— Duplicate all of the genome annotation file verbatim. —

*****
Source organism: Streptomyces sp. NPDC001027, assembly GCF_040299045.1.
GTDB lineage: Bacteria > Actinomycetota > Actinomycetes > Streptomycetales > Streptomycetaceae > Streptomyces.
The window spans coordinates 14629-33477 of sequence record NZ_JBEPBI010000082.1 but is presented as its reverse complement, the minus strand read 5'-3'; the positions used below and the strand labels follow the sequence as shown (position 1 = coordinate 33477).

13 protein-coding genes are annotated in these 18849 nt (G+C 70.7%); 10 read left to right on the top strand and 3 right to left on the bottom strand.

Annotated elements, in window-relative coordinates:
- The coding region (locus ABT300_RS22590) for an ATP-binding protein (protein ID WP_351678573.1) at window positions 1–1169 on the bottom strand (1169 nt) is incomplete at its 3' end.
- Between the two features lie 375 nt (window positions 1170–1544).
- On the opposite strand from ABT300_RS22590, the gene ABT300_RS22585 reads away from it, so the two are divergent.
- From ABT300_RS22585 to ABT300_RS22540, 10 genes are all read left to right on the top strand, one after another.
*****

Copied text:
Source organism: Streptomyces sp. NPDC001027, assembly GCF_040299045.1.
GTDB lineage: Bacteria > Actinomycetota > Actinomycetes > Streptomycetales > Streptomycetaceae > Streptomyces.
The window spans coordinates 14629-33477 of sequence record NZ_JBEPBI010000082.1 but is presented as its reverse complement, the minus strand read 5'-3'; the positions used below and the strand labels follow the sequence as shown (position 1 = coordinate 33477).

13 protein-coding genes are annotated in these 18849 nt (G+C 70.7%); 10 read left to right on the top strand and 3 right to left on the bottom strand.

Annotated elements, in window-relative coordinates:
- The coding region (locus ABT300_RS22590) for an ATP-binding protein (protein ID WP_351678573.1) at window positions 1–1169 on the bottom strand (1169 nt) is incomplete at its 3' end.
- Between the two features lie 375 nt (window positions 1170–1544).
- On the opposite strand from ABT300_RS22590, the gene ABT300_RS22585 reads away from it, so the two are divergent.
- From ABT300_RS22585 to ABT300_RS22540, 10 genes are all read left to right on the top strand, one after another.